One odd question our SMB customers ask us is “We know Salesforce is the best CRM on the market, but our team still keeps going back to their old spreadsheets. Can you please help us to maximise the value we get from our Salesforce investment?”
On the surface, it sounds strange. If a customer invests in Salesforce, why would their users not all want to use it? Yet the answer, ‘a lack of user adoption’ is perhaps the No.1 reason why some Salesforce implementations fail. Without consistent use, Salesforce data becomes outdated and progressively less useful. In that situation, it’s hard for customers to justify keeping investing in Salesforce.
During 10 years working with Salesforce customers, we have observed four major areas that cause low user adoption. If any of these four situations apply to your business, they need to be addressed to ensure a successful Salesforce implementation and to maximise ROI:
How to increase Salesforce user adoption for SMB
- Lack of support/focus from top management
Businesses should have a key senior stakeholder (a Salesforce Champion) to be responsible for a successful Salesforce delivery even before the implementation starts. People naturally will resist changes, especially changes they disagree with or think are unnecessary. Having a top manager responsible for implementation and with clear explanations on why and how Salesforce will benefit not just the company, but also its staff and customers, management will set clear expectations and make people accountable for their contribution during the different project phases. A good practice is to set a ‘user adoption rate’ as a key item in key stakeholders’ KPIs. Management should insist on measurable performance goals, and a system of incentives for users to adopt Salesforce.
- Lack of training
This is the most common reason for low user adoption, but quite often businesses seem unaware of this very basic truth: People will not use a tool they haven’t been trained to use or are not comfortable using. The same is true of Salesforce. When something doesn’t work the way the new user expects it to, they withdraw to their comfort zone and pick up their old spreadsheets. A few things to look out during training are:
– Make sure training is relevant: Tailor the training to suit the audience. People are more likely to learn if they can see the training is directly relevant to the work they do.
– Test: Make users practise what they have been taught, and test their knowledge by making fun activities or gamified exams.
– Refresher training: Provide a formalised opportunity for users to identify skills/knowledge they feel they lack during their daily work. This makes it easy to deliver top-up or personal training to stop the user being discouraged.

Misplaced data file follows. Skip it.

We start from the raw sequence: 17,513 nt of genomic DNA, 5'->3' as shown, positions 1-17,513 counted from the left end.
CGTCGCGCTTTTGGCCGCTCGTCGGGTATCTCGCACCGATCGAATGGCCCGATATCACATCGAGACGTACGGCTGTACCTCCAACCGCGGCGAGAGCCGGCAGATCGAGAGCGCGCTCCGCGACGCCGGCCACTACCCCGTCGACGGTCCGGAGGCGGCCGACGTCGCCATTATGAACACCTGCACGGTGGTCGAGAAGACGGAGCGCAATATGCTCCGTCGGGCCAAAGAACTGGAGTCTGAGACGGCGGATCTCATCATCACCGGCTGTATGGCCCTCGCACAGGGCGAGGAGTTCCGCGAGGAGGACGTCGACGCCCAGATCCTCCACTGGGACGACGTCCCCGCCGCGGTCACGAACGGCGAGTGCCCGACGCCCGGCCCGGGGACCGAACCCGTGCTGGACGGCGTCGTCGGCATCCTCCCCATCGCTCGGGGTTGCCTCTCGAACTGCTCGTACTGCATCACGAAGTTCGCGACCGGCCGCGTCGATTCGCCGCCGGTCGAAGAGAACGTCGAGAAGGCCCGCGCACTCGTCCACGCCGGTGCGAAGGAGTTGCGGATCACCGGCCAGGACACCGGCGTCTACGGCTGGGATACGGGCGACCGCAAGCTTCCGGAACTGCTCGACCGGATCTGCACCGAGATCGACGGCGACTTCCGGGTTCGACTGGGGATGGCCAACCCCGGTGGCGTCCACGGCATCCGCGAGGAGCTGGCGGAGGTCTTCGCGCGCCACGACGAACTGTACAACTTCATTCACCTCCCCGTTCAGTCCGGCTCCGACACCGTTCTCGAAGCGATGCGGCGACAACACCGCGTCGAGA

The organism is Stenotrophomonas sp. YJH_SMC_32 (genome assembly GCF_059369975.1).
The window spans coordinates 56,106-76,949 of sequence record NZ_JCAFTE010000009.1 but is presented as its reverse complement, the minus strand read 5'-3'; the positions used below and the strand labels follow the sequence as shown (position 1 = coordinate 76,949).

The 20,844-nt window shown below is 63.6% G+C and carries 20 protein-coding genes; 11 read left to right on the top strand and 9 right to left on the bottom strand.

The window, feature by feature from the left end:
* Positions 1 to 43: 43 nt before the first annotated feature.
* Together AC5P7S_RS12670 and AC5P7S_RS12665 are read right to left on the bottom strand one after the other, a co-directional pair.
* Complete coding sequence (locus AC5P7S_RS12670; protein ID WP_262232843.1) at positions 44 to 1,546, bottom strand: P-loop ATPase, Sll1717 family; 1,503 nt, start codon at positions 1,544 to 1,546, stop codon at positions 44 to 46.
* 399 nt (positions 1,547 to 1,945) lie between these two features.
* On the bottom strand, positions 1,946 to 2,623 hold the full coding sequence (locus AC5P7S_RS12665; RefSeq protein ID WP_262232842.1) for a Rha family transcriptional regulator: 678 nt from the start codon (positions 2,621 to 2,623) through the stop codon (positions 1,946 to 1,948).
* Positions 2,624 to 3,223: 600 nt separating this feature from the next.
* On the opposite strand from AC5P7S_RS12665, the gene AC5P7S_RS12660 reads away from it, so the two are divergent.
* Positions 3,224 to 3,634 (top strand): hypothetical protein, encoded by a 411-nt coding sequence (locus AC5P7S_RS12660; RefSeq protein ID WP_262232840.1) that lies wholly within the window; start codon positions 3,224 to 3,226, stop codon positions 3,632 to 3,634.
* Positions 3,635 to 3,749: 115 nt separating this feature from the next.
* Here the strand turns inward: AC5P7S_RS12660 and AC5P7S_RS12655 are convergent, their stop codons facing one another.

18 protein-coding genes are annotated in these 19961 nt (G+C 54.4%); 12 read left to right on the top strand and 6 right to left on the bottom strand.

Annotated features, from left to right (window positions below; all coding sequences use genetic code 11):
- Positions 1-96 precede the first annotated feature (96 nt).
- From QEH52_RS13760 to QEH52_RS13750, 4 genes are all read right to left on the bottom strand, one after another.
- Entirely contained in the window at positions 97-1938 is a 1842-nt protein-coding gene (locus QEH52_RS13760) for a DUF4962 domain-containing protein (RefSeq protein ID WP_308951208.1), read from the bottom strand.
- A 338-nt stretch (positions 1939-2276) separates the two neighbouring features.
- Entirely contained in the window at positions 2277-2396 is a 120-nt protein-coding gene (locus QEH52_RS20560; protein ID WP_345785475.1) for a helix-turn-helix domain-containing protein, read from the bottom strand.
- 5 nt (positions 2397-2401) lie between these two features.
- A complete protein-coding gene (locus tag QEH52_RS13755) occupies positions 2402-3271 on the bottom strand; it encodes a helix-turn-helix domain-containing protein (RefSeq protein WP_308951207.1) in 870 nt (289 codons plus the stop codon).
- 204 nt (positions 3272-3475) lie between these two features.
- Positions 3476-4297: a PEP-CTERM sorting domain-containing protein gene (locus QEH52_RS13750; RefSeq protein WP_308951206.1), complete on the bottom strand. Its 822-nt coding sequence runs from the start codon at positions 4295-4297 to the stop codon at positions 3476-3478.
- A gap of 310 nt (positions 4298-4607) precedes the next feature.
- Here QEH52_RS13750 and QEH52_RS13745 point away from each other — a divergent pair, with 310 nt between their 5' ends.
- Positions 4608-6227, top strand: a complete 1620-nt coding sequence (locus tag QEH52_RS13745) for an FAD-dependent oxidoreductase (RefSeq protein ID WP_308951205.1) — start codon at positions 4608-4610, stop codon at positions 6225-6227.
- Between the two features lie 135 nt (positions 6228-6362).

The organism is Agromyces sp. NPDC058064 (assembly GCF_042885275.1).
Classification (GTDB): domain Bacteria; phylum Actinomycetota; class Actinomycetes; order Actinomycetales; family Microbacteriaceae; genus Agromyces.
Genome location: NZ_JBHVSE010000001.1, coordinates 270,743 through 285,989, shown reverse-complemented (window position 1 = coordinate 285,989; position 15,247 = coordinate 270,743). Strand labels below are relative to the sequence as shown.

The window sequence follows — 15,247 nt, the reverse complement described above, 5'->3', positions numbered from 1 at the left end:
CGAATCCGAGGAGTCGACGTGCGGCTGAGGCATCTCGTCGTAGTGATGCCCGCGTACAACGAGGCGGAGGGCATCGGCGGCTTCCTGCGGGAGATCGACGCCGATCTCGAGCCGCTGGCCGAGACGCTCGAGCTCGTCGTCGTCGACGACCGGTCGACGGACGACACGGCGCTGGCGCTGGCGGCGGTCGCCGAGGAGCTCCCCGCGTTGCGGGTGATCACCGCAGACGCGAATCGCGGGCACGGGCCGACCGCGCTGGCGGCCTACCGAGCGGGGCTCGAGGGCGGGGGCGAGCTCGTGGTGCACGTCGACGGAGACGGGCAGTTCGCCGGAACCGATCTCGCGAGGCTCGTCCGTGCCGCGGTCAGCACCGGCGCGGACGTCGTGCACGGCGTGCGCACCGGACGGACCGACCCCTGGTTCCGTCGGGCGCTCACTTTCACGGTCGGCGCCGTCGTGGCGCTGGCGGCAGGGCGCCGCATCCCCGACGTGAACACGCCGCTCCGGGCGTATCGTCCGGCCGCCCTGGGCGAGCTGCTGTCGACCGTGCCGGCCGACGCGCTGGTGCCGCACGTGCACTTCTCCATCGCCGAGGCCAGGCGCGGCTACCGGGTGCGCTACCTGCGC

- Lack of end user involvement
Based on our experience, end users need to be involved through the whole life cycle of the Salesforce project and management needs to value end-user contributions. Essentially, if everyone knows the Salesforce implementation process, the major milestones to be met from the very beginning, then end users become involved at the early ‘scoping’ and ‘business case’ stages through say, workshops. By involving users at the planning stages, their input is seen to be valued by management and other departments. The goal is to let them have a say, encourage their contributions and acknowledge their feedback. End users are more willing to work with new systems if they know their individual contributions to overall business processes have been recognised. It stops being ‘the Salesforce implementation’ and becomes personal for each user. It’s also important to reinforce that users must put Salesforce at the heart of every opportunity. Make sure they know the benefits Salesforce will bring them, and the ways in which it improves collaboration among different business units/teams. Salesforce is there to help businesses grow, to encourage all staff (not just the end users) to be better at what they do and to enjoy what they do.
- Lack of implementation strategy
You cannot improve something you cannot measure. The same goes for an implementation strategy. You must be able to measure its value against its investment cost. Without seeing value, both businesses and end users will soon abandon Salesforce and start looking for alternatives. For end users, the initial business strategy should focus on how to make their lives easier, rather than introducing more things for them to learn. Here are a few areas where Salesforce can deliver ‘quick wins’ for users:
– Minimising repetitive tasks.
– Avoiding switching between different apps.
– Improving data quality.
– Reporting on items/areas that previously were ‘not reportable’.
To summarise, the success or failure of a Salesforce implementation quite often is not decided by product or technology, it often depends on the experiences of management teams and stakeholders. It’s important to have a strategy and framework to encourage Salesforce user adoption and enthusiasm. Having the best consulting partner engaged as early as possible helps businesses avoid the risk of low user adoption. Working together, we are best placed to maximise Salesforce’s RoI.